North West Wales

Free roof offer for tiny former Snowdonia chapel

Capel Tai Duon (picture: Eric Jones)
Image caption The chapel is on a small country lane between Pantglas and Bryncir

A community is battling to save a former chapel in Snowdonia by offering to pay for a new roof.

The Presbyterian Capel Tai Duon, which is due to be pulled down, stands next to a cemetery which is still in use.

People living between Pantglas - the childhood home of singer Bryn Terfel - and Bryncir in Gwynedd want it kept as a shelter for people tending graves.

A chapel committee member said they were waiting for extra information before deciding on the next step.

Idris Jones who organised the roof collection has donated £400 he was paid for cutting grass in the cemetery to the cause.

He said he could not understand the reluctance to save the building.

"It would be different if it was a really big chapel, but it's just a small place," he said.

The chapel has no electricity or running water.

"The walls are in perfect condition - putting a tin roof on it would give people somewhere to shelter when they visit the cemetery," he said.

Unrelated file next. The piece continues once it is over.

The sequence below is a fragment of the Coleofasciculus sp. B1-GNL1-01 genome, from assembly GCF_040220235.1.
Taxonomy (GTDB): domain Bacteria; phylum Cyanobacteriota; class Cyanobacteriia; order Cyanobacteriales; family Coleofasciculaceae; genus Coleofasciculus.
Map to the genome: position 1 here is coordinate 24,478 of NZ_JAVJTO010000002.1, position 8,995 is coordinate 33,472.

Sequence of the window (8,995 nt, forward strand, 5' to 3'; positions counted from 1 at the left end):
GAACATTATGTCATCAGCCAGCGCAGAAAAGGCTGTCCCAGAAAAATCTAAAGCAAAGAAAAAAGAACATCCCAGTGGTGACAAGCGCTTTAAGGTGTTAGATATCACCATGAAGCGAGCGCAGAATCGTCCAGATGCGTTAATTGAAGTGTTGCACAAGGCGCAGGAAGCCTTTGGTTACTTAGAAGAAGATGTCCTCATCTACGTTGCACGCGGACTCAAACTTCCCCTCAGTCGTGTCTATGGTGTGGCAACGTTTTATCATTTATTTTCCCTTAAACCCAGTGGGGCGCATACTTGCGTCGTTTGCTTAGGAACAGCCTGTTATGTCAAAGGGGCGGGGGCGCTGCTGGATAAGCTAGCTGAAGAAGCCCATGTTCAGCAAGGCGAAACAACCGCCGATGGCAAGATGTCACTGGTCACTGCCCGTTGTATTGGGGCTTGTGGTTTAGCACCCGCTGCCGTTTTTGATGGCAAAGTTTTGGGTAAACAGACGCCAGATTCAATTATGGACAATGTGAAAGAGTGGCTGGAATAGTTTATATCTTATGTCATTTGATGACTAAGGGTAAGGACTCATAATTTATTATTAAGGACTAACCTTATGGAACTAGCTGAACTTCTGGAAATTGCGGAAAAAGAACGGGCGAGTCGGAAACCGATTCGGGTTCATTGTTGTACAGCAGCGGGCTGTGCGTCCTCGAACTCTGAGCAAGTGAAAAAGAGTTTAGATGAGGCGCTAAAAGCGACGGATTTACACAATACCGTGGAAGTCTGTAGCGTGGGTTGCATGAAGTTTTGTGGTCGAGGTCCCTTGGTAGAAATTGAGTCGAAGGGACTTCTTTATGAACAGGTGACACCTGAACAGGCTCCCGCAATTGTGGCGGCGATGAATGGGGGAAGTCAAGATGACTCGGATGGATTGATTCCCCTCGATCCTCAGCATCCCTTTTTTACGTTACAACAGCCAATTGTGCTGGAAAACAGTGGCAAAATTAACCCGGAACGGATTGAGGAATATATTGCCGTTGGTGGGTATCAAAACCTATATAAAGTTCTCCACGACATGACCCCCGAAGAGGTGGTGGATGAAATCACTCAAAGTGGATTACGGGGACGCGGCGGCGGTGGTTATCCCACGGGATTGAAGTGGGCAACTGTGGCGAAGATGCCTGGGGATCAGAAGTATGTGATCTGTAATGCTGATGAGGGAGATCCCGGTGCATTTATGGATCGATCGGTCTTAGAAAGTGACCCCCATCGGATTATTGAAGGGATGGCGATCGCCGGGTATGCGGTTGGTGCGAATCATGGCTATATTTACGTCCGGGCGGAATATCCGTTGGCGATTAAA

Mr Jones claims the cost of pulling the building down would be more than putting a roof on.

"The chapel authorities say they will put a plaque on it, and it could provide parking space - but what's the point?

"There is no need for parking, and it would only hold a couple of cars anyway.

"If there is a funeral - and there's usually only about one a year - they can open the gate for cars to park in the field," Mr Jones added.

A spokeswoman for the Snowdonia National Park said planning permission was not required to replace the chapel roof, and no ancient monuments permissions would be needed either, as the structure was not listed.

Architect Frances Voelcker who specialises in finding new uses for historical buildings, lives nearby.

She said both she and her husband, who is also an architect, would be sad if the building was pulled down.

"We'd both feel it would be a pity to lose it, and we'd be happy to contribute towards it," she added.

A member of the local chapels committee, which looks after the site, said they were waiting for more information and "then we can better explain the situation".